No Excuse? The New Surefire XSC

I get a ton of press releases but I was AFK when this one hit (I was actually out buying a WarComp and Mini762) and I have to say… well.. huh.

Surefire appears to have taken a page from the Trijicon book of product development who, I believe, learned from Colt.

What do I mean? “We’re the best, so innovation is bullsh*t” -Colt, Trijicon, and now apparently.. Suerfire Lights

Quick history lesson.

Surefire took a little developmental flak awhile back for the M600DF 1st Gen’s being.. underwhelming. For reference I have two variants of that light and I’m pleased with them. The wide beams make brilliant (pun intended) room lights and I will happily purchase and recommend for purchase the current M600DF’s. The new bendy crazy mount version is pretty cool too (The Scout Pro).

But the market had also wanted a true rifle light, something with throw that would be able to stretch PID more than anything on the market at that time… and Surefire was savvy enough to play into that a little with their ‘1500 lumen’ advertising. This was before throw and candela were looked at more closely than lumen output was. In fact, it was a direct result of Surefire’s underwhelming ‘1500 lumen’ light that people started to question what was “wrong” or at least different about this from the old 1,000 lumen M600.

We received the M600DF as it was, which isn’t a bad light by any means, but it was kinda like Colt coming out with the 6920 again but being proud they put an ambi-safety in it, changed the model of flip-up rear sight they were using, and inexplicably making it a 17.5″ barrel for some reason.

So Modlite and Cloud Defensive came and pretty much ate Surefire’s lunch. The light bearing world got an education on lumens and candela and how you produced different throws for different applications, in a manner parallel to how you set up different firearms for different applications. Cloud produced the OWL, the absolute UNIT of the weapon mounted light world right now. Modlite brought the OKW and PLH, which then evolved quickly into the PLHv2 with feedback, and those lights did what the community had wanted the M600DF to do.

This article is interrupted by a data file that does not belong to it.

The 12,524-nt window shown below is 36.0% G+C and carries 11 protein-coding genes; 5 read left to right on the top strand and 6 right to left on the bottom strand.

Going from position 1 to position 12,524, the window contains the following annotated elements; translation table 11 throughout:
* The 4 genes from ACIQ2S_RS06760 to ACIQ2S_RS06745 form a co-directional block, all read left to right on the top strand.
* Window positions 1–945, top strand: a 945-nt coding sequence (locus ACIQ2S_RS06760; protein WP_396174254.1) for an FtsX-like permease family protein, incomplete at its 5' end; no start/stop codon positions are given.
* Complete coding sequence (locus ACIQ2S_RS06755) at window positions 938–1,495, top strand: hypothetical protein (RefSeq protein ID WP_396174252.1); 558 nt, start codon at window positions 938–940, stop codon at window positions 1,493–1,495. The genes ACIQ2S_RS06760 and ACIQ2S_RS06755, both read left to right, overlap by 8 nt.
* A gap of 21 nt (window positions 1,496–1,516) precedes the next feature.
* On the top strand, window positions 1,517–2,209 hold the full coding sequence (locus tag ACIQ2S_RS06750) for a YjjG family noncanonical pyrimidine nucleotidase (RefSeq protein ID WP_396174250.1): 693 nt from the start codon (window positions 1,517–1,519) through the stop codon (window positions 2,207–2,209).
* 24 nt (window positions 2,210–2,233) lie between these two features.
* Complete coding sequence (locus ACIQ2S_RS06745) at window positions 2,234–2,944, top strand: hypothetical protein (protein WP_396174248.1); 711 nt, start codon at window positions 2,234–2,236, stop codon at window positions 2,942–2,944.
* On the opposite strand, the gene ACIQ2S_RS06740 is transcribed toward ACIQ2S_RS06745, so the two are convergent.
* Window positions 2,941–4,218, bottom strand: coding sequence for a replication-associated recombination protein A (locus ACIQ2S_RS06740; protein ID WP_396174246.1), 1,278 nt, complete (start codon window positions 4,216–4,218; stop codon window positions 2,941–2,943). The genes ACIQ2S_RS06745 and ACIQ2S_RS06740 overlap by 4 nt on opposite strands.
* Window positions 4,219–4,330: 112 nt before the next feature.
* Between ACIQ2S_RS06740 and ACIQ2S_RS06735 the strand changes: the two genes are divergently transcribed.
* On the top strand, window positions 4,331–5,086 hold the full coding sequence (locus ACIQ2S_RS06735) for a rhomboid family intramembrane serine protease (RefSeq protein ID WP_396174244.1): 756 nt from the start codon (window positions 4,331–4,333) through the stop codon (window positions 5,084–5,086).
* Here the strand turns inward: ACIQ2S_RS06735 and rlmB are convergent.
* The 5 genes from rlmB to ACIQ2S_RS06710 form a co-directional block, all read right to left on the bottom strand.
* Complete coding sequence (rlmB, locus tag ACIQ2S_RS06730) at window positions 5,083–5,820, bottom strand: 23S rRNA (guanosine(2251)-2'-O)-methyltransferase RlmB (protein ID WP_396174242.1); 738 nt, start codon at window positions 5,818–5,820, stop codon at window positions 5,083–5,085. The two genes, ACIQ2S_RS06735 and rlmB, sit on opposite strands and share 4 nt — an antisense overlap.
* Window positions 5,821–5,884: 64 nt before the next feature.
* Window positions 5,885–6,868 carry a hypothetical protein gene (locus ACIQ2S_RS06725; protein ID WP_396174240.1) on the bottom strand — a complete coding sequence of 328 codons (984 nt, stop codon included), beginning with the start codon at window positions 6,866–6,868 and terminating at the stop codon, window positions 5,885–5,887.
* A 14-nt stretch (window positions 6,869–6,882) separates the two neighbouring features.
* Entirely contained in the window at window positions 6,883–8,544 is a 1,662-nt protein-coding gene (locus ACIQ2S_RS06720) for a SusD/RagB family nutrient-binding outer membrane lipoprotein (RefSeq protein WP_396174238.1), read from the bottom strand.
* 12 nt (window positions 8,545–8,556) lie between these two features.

Streamlight quietly upgraded their TLR-1 series to new brighter systems and the M600DF, in my opinion, should have been more along those lines with the rollout. It was a logical progression of the M600 line, not a brilliant (pun intended) new product. Add to that a series of QC and CS issues that made the rounds on the internet and Surefire was beginning to worry us.

The Grand Champion of bright weapon lights and quiet guns.. was suffering from from an aliment we dread in this community.

The XSC is… underwhelming and overpriced.

Almost a dollar per lumen…

The XSC is only 350 lumens, 2000 candela, and its more expensive than an X300U.

I’m sure it works, just as I am sure the RMRcc works, but ‘works’ isn’t what people want to see. A flashlight in my pocket also ‘works’. I’m seriously wondering how they thought the market was going to react to a light that looks like a TLR-7A for twice the price and only 70% of the output.

All of that might be forgivable if the light was as bombproof as the X300U’s are (unknown) but there’s one additional piece that sinks the XSC in my mind…

Proprietary. Rechargeable. Battery… and it only lists as shipping with one, no spares are listed on their website as of this writing, and I expect them to be far more expensive than an 18350 rechargeable cell when they do become available. Oh, and add to that the 3.7v proprietary cell only runs the light for 30 minutes. For reference, an 18350 cell (also 3.7v) will run a PLHv2 for 35 minutes at 1,350 lumens and 54,000 candela.. and do so for $20 less… and you get two batteries.

Can that Modlite go on my Hellcat? No it can’t, and you know what.. I don’t care. I wasn’t eagerly looking to spend around $400 to get a light and holster for it on my Hellcat, G48/43X, or P365/365XL. But I could have been convinced it was at least a good idea if the light had offered, in addition to mounting on the little 9mm’s, both

  1. Better output than the TLR-7/7A (500 Lumen/5000 Candela)
  2. Compatibility with a single CR123 cell and/or 18350 rechargeable cell. Batteries I have because they are common.

A competitive price point, much closer to $200 instead being their most expensive conventional light, would also have been a really good idea. And as for batteries, rechargeable cells should come in pairs at minimum and that is truer than ever when your battery is proprietary. Heck, if that drop away battery compartment had been a sleeve for an 18350 and it had run this thing for 120-180 minutes I would probably be on board… but it doesn’t do that.


Seriously.. Remember when the Colt ‘Retro’ rifles were twice the price of the other ones for absolutely no reason other than ‘name recognition’ that was no longer a salable commodity? GAT Daily remembers.

You were absolutely killing it, Surefire… and now you.. killed it. Not every product is going to shake the foundations of the industry or even be that good of an idea in the slightest (rotating quad rail).. But c’mon, lights are your thing! If we weren’t getting lumens we needed something else back, money would have been the home run. This light would probably be a hit at $229.

Keith Finch
Keith is the former Editor-in-Chief of GAT Marketing Agency, Inc. He got told there was a mountain of other things that needed doing, so he does those now and writes here when he can. A USMC Infantry Veteran and Small Arms and Artillery Technician, Keith covers the evolving training and technology from across the shooting industry. Teaching since 2009, he covers local concealed carry courses, intermediate and advanced rifle courses, handgun, red dot handgun, bullpups, AKs, and home defense courses for civilians, military client requests, and law enforcement client requests.